No parent wants to wind up in a position where they have to pay child support. Unfortunately, though, divorces and break-ups happen, and they sometimes involve children.
In those circumstances, non-custodial parents are required to make child support payments. Read on to find out how the system works and when to get a lawyer.
The Purpose of Child Support Laws
The first step toward understanding child support is taking a look at the purpose of these laws. The general rule is that child support payments are considered an obligation of non-custodial parents towards the support of their children.
In many cases, court-mandated child support payments improve the quality of living of custodial parents as well as children, which can lead to disputes. Child support laws are in place to make it easier to resolve those disputes.
How Child Support Cases Work
Child support is court-ordered, but that doesn’t mean every order automatically opens a child support case.
One of the parents must take the active step of filing a case in an effort to change the agreed-upon amount of each child support payment or to force compliance in the case of parents who refuse to pay. Here’s a general overview of how the process works:
Step One: File a Summons
The first part of the process involves filing or receiving a summons This typically means that the non-custodial parent receives a legal notification that they have been named in a child support case.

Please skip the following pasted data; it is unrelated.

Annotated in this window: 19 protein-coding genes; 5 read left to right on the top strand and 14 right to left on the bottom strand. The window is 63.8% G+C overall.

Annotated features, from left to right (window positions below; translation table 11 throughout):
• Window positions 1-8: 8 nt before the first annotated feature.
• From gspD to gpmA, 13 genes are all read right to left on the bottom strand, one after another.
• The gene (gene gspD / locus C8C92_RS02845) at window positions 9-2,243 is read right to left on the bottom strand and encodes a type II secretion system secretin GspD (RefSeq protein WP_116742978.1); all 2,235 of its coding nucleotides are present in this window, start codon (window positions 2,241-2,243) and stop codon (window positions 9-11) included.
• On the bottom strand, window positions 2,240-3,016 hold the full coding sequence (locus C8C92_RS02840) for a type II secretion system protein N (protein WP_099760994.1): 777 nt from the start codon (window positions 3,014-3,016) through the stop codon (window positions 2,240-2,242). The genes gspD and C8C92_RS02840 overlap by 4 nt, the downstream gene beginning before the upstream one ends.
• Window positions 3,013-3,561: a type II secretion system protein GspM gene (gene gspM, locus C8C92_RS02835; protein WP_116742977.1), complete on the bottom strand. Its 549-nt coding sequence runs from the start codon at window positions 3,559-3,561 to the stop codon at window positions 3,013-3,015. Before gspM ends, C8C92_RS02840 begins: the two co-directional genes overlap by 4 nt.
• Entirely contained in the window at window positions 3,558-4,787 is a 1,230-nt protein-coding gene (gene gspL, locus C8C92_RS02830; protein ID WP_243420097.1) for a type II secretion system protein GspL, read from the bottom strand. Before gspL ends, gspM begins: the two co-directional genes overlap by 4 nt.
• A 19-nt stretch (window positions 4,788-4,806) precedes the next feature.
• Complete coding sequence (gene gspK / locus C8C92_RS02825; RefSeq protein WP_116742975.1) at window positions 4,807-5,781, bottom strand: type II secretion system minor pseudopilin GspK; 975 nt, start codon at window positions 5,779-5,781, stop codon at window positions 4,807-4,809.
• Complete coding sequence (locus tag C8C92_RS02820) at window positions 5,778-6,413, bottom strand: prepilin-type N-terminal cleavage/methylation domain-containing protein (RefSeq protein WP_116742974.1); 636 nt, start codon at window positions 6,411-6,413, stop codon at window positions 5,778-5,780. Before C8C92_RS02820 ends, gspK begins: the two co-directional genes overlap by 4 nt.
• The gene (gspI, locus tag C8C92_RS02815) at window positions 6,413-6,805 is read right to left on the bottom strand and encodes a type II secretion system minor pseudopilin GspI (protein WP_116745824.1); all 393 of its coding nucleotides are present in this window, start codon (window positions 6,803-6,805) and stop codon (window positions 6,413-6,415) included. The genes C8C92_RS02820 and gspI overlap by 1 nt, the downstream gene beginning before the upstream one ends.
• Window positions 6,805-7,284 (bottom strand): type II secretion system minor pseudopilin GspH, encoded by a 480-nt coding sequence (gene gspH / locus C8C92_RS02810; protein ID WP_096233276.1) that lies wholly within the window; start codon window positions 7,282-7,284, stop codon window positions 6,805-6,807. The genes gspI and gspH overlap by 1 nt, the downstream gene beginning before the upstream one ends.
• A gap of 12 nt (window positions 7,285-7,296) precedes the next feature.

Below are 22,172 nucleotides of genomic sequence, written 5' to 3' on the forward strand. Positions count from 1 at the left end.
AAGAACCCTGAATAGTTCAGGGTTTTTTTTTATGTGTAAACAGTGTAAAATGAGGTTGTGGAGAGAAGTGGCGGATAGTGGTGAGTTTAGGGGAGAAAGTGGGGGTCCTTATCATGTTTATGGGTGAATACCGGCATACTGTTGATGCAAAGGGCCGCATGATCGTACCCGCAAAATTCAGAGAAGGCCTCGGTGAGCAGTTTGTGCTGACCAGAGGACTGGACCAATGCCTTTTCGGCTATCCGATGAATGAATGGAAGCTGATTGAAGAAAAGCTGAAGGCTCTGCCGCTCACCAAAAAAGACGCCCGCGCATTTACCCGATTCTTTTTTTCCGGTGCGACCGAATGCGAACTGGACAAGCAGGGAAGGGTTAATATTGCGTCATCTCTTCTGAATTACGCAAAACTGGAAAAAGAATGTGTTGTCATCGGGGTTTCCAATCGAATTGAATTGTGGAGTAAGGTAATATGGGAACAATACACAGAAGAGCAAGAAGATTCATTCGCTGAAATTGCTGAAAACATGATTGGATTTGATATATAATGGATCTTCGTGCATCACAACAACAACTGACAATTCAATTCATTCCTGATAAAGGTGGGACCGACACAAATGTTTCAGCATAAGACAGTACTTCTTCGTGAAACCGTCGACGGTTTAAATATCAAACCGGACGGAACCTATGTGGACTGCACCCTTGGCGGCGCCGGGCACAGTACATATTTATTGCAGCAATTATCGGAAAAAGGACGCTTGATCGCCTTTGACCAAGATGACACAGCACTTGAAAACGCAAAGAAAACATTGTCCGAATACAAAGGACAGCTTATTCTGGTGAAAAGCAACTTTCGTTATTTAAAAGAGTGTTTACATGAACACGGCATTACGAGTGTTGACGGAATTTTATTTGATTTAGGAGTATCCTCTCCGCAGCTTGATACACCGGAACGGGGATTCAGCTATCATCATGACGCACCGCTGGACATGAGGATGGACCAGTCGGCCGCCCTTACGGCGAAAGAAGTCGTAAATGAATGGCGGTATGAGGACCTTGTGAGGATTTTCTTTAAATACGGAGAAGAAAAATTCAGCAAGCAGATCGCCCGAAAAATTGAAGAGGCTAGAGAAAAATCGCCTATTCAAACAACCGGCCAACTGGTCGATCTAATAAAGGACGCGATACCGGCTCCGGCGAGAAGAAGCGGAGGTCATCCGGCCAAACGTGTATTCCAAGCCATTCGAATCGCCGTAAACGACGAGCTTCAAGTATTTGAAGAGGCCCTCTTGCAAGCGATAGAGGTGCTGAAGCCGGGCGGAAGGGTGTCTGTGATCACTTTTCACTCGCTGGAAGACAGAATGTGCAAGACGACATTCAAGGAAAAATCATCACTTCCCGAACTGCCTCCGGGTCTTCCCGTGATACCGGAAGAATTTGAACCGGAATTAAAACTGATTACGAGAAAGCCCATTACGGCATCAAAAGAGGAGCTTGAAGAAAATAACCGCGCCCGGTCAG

Step Two: Establish Parentage
People who have been summoned to court but don’t believe that they are legally responsible for the child in question can request a DNA test to determine parentage. However, legal parentage can also be established without a DNA test if the couple was married at the time that the mother gave birth.
Step Three: Go to Court
Unless parents come to an agreement outside of court via mediation or another strategy, the next step is to have a judge decide on the appropriate amount of child support. Each parent’s means will be considered, including not just income but also benefits like employee-issued medical insurance.
Making and Receiving Payments
Child support payments begin as soon as the court order is set. In most cases, the money will be withheld directly from the non-custodial parent’s paychecks by their employer. Keep in mind that this arrangement doesn’t imply a failure to pay or reflect poorly on the parent but is instead mandated under Federal law.
Non-custodial parents should also note that child support payments made before the court order has been drawn up or through unofficial channels are typically considered gifts.
If a non-custodial parent is unemployed or self-employed, that person is still legally obligated to make child support payments. Failure to do so can lead to significant repercussions, including:
- Suspended driver’s licenses and passports
- Revoked professional licenses
- Bank liens
- Property liens
- Intercepted tax refunds
- Intercepted lottery winnings
In some cases, non-custodial parents who refuse to pay child support can even wind up doing time in jail. Don’t underestimate the importance of meeting court-ordered obligations.